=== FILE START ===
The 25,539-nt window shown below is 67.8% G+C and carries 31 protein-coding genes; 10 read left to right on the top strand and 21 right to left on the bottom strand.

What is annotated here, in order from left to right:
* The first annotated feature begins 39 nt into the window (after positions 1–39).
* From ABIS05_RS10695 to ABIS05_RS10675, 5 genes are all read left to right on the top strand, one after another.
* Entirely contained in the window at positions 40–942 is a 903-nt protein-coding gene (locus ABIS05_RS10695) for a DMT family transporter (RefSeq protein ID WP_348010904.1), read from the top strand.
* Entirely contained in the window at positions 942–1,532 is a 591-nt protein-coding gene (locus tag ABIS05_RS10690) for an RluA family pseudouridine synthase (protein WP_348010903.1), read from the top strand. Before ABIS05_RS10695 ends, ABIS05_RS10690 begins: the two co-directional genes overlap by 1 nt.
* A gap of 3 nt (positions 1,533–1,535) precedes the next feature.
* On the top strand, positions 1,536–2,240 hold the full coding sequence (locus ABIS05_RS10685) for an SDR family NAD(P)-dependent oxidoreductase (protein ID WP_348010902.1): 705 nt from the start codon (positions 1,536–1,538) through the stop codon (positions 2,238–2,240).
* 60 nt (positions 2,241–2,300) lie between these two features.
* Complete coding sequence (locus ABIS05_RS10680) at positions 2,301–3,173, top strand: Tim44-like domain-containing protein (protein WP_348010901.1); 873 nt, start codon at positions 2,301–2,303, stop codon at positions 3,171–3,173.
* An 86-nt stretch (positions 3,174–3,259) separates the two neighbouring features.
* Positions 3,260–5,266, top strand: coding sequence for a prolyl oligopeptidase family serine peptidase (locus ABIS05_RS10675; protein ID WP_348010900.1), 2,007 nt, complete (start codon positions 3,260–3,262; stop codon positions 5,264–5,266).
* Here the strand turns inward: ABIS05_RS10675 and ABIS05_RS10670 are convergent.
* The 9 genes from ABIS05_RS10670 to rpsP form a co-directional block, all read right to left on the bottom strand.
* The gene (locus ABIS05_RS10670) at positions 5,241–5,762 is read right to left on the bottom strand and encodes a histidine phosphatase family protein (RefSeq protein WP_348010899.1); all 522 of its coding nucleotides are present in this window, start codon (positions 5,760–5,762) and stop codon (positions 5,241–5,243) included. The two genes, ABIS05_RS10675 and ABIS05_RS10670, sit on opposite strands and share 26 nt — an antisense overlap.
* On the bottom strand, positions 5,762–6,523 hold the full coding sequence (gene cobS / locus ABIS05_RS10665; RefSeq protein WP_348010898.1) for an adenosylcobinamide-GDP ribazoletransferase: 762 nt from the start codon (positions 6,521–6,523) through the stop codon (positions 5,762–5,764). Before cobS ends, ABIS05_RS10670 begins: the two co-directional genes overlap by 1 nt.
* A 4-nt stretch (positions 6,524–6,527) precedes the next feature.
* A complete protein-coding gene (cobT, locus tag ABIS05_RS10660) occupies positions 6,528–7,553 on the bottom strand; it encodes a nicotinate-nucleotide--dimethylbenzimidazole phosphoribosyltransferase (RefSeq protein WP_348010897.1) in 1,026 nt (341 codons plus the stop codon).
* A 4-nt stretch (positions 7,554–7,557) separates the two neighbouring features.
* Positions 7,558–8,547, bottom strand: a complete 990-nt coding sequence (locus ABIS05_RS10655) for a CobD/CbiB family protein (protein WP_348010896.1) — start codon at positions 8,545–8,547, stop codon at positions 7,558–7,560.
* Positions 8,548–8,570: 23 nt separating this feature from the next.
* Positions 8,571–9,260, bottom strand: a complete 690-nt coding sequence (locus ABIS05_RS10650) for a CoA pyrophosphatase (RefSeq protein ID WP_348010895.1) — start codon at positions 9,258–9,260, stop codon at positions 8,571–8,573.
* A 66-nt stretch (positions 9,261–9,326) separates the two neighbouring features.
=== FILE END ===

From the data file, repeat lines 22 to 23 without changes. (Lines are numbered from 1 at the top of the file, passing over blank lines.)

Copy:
* Positions 8,571–9,260, bottom strand: a complete 690-nt coding sequence (locus ABIS05_RS10650) for a CoA pyrophosphatase (RefSeq protein ID WP_348010895.1) — start codon at positions 9,258–9,260, stop codon at positions 8,571–8,573.
* A 66-nt stretch (positions 9,261–9,326) separates the two neighbouring features.